The decimal numeral system is the standard system for denoting integer and non-integer numbers. It is the extension to non-integer numbers of the Hindu–Arabic numeral system; the way of denoting numbers in the decimal system is referred to as decimal notation. A decimal numeral, or just decimal, or casually decimal number, refers to the notation of a number in the decimal numeral system. Decimals may sometimes be identified for containing a decimal separator. "Decimal" may refer to the digits after the decimal separator, such as in "3.14 is the approximation of π to two decimals". The numbers that may be represented in the decimal system are the decimal fractions, the fractions of the form a/10n, where a is an integer, n is a non-negative integer; the decimal system has been extended to infinite decimals, for representing any real number, by using an infinite sequence of digits after the decimal separator. In this context, the decimal numerals with a finite number of non–zero places after the decimal separator are sometimes called terminating decimals.
A repeating decimal is an infinite decimal that after some place repeats indefinitely the same sequence of digits. An infinite decimal represents a rational number if and only if it is a repeating decimal or has a finite number of nonzero digits. Many numeral systems of ancient civilisations use ten and its powers for representing numbers because there are ten fingers on two hands and people started counting by using their fingers. Examples are Brahmi numerals, Greek numerals, Hebrew numerals, Roman numerals, Chinese numerals. Large numbers were difficult to represent in these old numeral systems, only the best mathematicians were able to multiply or divide large numbers; these difficulties were solved with the introduction of the Hindu–Arabic numeral system for representing integers. This system has been extended to represent some non-integer numbers, called decimal fractions or decimal numbers for forming the decimal numeral system. For writing numbers, the decimal system uses ten decimal digits, a decimal mark, for negative numbers, a minus sign "−".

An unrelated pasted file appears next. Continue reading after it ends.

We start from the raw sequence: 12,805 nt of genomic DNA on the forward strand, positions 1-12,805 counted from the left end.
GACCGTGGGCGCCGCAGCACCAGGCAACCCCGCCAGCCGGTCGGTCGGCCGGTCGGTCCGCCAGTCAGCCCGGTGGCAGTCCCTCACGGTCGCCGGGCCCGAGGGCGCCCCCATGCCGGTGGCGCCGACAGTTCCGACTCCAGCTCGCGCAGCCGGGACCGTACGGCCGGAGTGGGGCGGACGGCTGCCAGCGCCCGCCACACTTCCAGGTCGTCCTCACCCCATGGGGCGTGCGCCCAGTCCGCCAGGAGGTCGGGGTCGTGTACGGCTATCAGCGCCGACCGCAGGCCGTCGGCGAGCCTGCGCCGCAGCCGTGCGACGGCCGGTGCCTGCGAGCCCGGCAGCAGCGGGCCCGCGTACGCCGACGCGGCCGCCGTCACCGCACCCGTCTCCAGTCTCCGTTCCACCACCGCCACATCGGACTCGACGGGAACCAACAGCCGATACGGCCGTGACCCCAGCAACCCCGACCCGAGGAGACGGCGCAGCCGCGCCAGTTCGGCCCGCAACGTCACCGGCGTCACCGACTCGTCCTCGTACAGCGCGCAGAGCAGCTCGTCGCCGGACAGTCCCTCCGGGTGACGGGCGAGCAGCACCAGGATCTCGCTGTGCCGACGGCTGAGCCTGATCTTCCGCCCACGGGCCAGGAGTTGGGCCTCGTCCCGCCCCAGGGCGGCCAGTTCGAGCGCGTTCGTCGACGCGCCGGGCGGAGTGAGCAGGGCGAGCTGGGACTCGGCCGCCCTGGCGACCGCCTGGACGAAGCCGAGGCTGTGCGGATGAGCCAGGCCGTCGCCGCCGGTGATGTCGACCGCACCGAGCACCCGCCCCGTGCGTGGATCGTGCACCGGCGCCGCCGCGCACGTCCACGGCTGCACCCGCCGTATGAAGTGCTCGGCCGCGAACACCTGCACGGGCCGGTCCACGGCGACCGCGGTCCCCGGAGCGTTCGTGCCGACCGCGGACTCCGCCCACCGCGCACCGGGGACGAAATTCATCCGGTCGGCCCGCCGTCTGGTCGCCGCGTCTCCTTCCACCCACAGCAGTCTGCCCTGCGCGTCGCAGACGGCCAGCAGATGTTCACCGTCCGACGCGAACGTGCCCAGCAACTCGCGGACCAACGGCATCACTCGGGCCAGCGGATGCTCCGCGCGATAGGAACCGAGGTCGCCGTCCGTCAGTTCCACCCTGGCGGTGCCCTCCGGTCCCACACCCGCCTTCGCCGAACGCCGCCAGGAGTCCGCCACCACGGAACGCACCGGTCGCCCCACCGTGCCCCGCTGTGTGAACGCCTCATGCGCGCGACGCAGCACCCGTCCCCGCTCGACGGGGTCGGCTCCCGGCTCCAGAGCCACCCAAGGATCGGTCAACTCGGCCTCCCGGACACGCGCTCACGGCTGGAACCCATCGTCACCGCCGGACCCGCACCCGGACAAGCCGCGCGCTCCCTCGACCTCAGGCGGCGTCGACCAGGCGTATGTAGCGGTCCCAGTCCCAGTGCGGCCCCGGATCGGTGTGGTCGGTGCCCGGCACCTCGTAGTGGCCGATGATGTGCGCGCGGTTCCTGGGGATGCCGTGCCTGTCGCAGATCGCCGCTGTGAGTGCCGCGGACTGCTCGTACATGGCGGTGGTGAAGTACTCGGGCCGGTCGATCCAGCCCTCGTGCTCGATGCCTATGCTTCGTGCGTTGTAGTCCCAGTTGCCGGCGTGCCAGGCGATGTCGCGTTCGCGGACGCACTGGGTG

The decimal digits are 0, 1, 2, 3, 4, 5, 6, 7, 8, 9. For representing a non-negative number, a decimal consists of either a sequence of digits such as 2017, or in full generality, a m a m − 1 … a 0 or two sequence of digits separated by a decimal mark such as 3.14159, 15.00, or in full generality a m a m − 1 … a 0. B 1 b 2 … b n It is assumed that, if m > 0, the first digit am is not zero, but, in some circumstances, it may be useful to have one or more 0's on the left. This does not change the value represented by the decimal. For example, 3.14 = 03.14 = 003.14. If bn =0, it may be removed, conversely, trailing zeros may be added without changing the represented number: for example, 15 = 15.0 = 15.00 and 5.2 = 5.20 = 5.200. Sometimes the extra zeros are used for indicating the accuracy of a measurement. For example, 15.00 m may indicate that the measurement error is less than one centimeter, while 15 m may mean that the length is fifteen meters, that the error may exceed 10 cm. For representing a negative number, a minus sign is placed before am.
The numeral a m a m − 1 … a 0. B 1 b 2 … b n represents the number a m 10 m + a m − 1 10 m − 1 + ⋯ + a 0 10 0 + b 1 10 1 + b 2 10 2 + ⋯ + b n 10 n Therefore, the contribution of each digit to the value of a number depends on its position in the numeral; that is, the decimal system is a positional numeral system The numbers that are represented by decimal numerals are the decimal fractions, that is, the rational numbers that may be expressed as a fraction, the denominator of, a power of ten. For example, the numerals 0.8, 14.89, 0.00024 represent the fractions 8/10, 1489/100, 24/100000. More a decimal with n digits after the separator represents the fraction with denominator 10n, whose numerator is the integer obtained by removing the separator. Expressed as a reduced fraction, the decimal numbers are those whose denominator is a product of a powe